Nutrition services

Local Nutrition Services See Demand Rise During COVID-19 Closures

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Since the start of the pandemic, Kayleigh Farrell of A Gut Feeling Nutrition Services in Fort McMurray has seen more people ask her about healthier eating. It was surprising. In her experience, historically stressful times see people stray from healthy eating.

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“It was such a wake-up call for so many people when it came to their health and what they were doing right now,” Farrell said.

With the pandemic, some people are looking to stay as healthy as possible. A lot of people have found it expensive, and Farrell said the financial commitment to his program has kept some people from using them.

She has tried to adapt her business to the current economy, such as working with items typically found in a food bank basket and offering free services.

“I used to be pretty rigid with the programming I was offering and it’s just not realistic right now,” Farrell said. “It doesn’t have to be elitist, it doesn’t necessarily mean you need huge disposable income to eat healthy food for your family.”

Danielle Todd, Northern Zone Registered Dietitian with Alberta Health Services, is not surprised that people are thinking about food and healthy eating when so many people are spending more time indoors. Todd said she has received calls from community agencies with clients looking for meal planning and healthy eating ideas, although she is reluctant to blame the trend for the COVID-19 closures .

“I think a lot of people really think about what’s important and really want to keep our health in mind as much as possible,” she said.

The growing interest in healthy eating also comes as a survey released last November suggests that Canadians have been gaining weight and neglecting nutritional health since the onset of the first wave of COVID-19 in March 2020.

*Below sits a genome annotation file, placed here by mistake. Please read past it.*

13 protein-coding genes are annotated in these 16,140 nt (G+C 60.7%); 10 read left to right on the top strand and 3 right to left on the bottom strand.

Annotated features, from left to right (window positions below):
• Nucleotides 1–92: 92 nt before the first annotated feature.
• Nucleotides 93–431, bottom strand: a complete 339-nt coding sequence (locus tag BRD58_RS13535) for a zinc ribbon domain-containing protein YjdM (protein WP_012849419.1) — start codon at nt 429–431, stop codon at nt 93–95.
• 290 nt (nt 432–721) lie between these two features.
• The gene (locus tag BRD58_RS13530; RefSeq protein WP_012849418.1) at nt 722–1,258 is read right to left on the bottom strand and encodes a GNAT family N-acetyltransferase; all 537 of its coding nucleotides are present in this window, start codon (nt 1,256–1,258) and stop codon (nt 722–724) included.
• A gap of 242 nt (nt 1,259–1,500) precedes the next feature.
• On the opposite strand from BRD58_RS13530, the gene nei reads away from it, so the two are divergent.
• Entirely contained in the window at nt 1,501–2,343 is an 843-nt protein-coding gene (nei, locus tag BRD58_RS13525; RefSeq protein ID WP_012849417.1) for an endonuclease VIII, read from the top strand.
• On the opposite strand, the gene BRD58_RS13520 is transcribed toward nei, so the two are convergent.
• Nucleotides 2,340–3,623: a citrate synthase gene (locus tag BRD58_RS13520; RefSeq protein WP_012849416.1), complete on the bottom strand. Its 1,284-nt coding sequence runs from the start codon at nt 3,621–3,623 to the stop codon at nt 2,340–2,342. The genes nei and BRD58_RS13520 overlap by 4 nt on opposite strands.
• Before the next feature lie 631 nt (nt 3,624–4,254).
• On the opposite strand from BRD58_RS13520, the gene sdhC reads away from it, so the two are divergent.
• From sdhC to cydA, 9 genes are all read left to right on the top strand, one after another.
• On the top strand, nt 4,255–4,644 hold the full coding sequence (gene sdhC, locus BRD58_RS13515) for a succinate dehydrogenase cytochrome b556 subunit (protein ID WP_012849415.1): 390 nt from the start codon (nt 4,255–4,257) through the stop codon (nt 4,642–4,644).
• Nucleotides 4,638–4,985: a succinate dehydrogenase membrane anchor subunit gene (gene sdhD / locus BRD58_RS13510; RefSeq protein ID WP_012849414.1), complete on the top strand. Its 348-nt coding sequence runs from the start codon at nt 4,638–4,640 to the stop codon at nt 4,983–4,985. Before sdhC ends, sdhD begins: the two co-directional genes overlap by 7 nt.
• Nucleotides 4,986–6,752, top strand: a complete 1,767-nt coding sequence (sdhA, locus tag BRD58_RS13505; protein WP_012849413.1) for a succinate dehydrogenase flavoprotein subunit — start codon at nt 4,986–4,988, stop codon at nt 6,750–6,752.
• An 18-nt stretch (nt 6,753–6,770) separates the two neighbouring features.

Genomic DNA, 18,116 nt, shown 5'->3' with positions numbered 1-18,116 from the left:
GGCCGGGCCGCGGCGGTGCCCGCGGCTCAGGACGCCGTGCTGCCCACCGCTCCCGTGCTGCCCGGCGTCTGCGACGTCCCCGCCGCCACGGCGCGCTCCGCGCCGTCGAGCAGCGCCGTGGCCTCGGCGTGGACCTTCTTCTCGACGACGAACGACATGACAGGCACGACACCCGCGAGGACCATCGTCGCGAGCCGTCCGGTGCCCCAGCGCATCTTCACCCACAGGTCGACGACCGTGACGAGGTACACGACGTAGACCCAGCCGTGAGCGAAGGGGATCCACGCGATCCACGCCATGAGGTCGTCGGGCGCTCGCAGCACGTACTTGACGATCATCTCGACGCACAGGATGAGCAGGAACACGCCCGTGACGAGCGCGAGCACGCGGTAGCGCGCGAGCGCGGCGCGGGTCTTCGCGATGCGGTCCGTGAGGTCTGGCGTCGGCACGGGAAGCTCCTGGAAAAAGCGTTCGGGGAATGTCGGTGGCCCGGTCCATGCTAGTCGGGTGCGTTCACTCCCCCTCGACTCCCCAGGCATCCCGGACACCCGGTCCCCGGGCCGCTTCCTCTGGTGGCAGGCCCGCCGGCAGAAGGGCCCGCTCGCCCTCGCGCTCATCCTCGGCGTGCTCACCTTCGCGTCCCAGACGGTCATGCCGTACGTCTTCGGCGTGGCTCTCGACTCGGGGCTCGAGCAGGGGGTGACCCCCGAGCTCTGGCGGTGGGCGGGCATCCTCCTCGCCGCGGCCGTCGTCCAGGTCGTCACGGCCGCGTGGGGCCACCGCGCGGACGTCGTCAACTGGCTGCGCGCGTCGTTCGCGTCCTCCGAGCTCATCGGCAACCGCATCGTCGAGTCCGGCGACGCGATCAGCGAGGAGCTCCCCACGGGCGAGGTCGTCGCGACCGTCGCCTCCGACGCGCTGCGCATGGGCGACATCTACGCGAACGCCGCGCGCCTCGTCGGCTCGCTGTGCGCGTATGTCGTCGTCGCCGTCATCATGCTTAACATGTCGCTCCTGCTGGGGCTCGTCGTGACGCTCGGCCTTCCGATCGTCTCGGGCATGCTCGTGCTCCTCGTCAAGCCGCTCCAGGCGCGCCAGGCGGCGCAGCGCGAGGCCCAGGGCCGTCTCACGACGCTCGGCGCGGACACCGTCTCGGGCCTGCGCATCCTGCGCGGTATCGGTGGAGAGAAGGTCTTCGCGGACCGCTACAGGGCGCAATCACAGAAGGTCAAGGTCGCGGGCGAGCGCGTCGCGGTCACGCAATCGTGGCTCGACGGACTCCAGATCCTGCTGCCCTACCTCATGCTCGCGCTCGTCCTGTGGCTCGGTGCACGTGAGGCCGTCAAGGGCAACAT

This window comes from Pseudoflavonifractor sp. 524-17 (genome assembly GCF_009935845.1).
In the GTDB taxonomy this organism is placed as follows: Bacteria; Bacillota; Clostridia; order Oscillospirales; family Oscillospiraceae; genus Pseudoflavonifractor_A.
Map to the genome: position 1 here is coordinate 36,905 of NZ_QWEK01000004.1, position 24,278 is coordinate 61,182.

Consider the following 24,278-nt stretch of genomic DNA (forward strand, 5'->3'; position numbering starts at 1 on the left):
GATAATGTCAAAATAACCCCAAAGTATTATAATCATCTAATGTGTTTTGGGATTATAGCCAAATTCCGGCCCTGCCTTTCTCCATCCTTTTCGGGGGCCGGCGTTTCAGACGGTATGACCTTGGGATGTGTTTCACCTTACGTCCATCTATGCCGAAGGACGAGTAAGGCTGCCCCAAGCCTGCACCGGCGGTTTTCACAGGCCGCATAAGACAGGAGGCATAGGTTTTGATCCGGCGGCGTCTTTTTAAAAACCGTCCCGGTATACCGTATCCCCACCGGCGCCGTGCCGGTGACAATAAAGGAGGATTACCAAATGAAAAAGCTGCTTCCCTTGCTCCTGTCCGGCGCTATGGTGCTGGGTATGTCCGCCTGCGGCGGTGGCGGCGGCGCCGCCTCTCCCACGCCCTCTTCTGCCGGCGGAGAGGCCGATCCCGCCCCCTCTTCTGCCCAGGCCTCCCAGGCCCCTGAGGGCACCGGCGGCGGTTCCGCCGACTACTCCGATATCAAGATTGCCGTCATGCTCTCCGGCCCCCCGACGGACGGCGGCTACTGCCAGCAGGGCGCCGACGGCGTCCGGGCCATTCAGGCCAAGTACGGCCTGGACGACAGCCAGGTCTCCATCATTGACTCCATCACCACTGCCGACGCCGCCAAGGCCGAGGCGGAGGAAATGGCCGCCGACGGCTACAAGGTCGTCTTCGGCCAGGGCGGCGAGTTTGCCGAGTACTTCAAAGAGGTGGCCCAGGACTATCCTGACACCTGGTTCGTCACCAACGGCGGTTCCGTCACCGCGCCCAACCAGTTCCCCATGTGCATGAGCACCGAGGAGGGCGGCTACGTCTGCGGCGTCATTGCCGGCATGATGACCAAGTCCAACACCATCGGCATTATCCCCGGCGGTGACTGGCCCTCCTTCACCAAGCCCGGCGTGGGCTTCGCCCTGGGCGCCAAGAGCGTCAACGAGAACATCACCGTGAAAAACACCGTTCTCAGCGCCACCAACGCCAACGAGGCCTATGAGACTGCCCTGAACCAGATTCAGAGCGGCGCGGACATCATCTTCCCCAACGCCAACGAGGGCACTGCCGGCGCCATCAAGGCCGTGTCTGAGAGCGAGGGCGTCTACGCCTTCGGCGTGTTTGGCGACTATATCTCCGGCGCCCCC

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The poll, conducted by Leger and the Association for Canadian Studies, found that a third of 1,516 respondents have gained weight since the start of the pandemic while 15% have lost weight during the same period. Another third of respondents said they exercise less and 16 percent exercise more.

Sarah Hennessey, a resident of Fort McMurray, started working with Farrell in 2015. Hennessey learned about the impact food can have on fighting illnesses, depression and anxiety, all of which have had a big impact. during the pandemic.

“There are days when you’re just ashore and wondering why this is happening, the pandemic sucks and I don’t like it, and yes you ordered pizza,” she said. “We love pizza nights on Friday nights, but other than that we try to stick to a fairly full diet during the week.”

Everyone’s situation is different and it’s important for people to think about what’s practical and achievable for their situation, Todd said. For example, finding a balance between buying fresh produce and frozen or canned fruits and vegetables.

She said many people think of food and meals together as a way to connect socially. It changes a lot during the pandemic, it comes down to what people can do with food to bring comfort and tradition, she said.

“It maybe really matters to people whether it’s consciously or not,” Todd said.

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